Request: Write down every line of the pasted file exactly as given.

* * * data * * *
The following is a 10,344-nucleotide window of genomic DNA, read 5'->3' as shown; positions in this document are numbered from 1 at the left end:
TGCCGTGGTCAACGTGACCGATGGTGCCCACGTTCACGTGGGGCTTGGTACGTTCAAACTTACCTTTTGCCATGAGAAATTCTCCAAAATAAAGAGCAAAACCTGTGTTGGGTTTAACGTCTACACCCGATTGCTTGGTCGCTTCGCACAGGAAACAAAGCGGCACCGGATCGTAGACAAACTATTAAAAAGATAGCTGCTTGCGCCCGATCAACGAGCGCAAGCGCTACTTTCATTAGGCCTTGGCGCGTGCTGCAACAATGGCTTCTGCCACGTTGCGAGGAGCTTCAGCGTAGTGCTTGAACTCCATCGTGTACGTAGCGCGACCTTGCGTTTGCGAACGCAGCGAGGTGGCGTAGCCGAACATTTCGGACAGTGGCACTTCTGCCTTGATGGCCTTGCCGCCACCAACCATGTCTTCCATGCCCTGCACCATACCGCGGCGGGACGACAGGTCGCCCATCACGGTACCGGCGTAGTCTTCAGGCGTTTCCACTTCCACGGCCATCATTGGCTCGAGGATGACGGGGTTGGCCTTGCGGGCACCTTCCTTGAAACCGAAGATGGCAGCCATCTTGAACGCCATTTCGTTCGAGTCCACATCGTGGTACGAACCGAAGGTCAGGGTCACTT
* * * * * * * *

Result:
The following is a 10,344-nucleotide window of genomic DNA, read 5'->3' as shown; positions in this document are numbered from 1 at the left end:
TGCCGTGGTCAACGTGACCGATGGTGCCCACGTTCACGTGGGGCTTGGTACGTTCAAACTTACCTTTTGCCATGAGAAATTCTCCAAAATAAAGAGCAAAACCTGTGTTGGGTTTAACGTCTACACCCGATTGCTTGGTCGCTTCGCACAGGAAACAAAGCGGCACCGGATCGTAGACAAACTATTAAAAAGATAGCTGCTTGCGCCCGATCAACGAGCGCAAGCGCTACTTTCATTAGGCCTTGGCGCGTGCTGCAACAATGGCTTCTGCCACGTTGCGAGGAGCTTCAGCGTAGTGCTTGAACTCCATCGTGTACGTAGCGCGACCTTGCGTTTGCGAACGCAGCGAGGTGGCGTAGCCGAACATTTCGGACAGTGGCACTTCTGCCTTGATGGCCTTGCCGCCACCAACCATGTCTTCCATGCCCTGCACCATACCGCGGCGGGACGACAGGTCGCCCATCACGGTACCGGCGTAGTCTTCAGGCGTTTCCACTTCCACGGCCATCATTGGCTCGAGGATGACGGGGTTGGCCTTGCGGGCACCTTCCTTGAAACCGAAGATGGCAGCCATCTTGAACGCCATTTCGTTCGAGTCCACATCGTGGTACGAACCGAAGGTCAGGGTCACTT